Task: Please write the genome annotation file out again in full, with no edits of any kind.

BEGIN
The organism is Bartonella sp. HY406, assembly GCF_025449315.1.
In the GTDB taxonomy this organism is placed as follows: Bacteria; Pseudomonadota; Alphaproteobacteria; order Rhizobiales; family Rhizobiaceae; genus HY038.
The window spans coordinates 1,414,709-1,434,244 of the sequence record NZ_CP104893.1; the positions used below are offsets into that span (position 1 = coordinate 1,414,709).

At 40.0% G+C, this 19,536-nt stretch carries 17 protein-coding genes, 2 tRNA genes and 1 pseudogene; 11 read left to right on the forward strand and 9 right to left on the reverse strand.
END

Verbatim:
The organism is Bartonella sp. HY406, assembly GCF_025449315.1.
In the GTDB taxonomy this organism is placed as follows: Bacteria; Pseudomonadota; Alphaproteobacteria; order Rhizobiales; family Rhizobiaceae; genus HY038.
The window spans coordinates 1,414,709-1,434,244 of the sequence record NZ_CP104893.1; the positions used below are offsets into that span (position 1 = coordinate 1,414,709).

At 40.0% G+C, this 19,536-nt stretch carries 17 protein-coding genes, 2 tRNA genes and 1 pseudogene; 11 read left to right on the forward strand and 9 right to left on the reverse strand.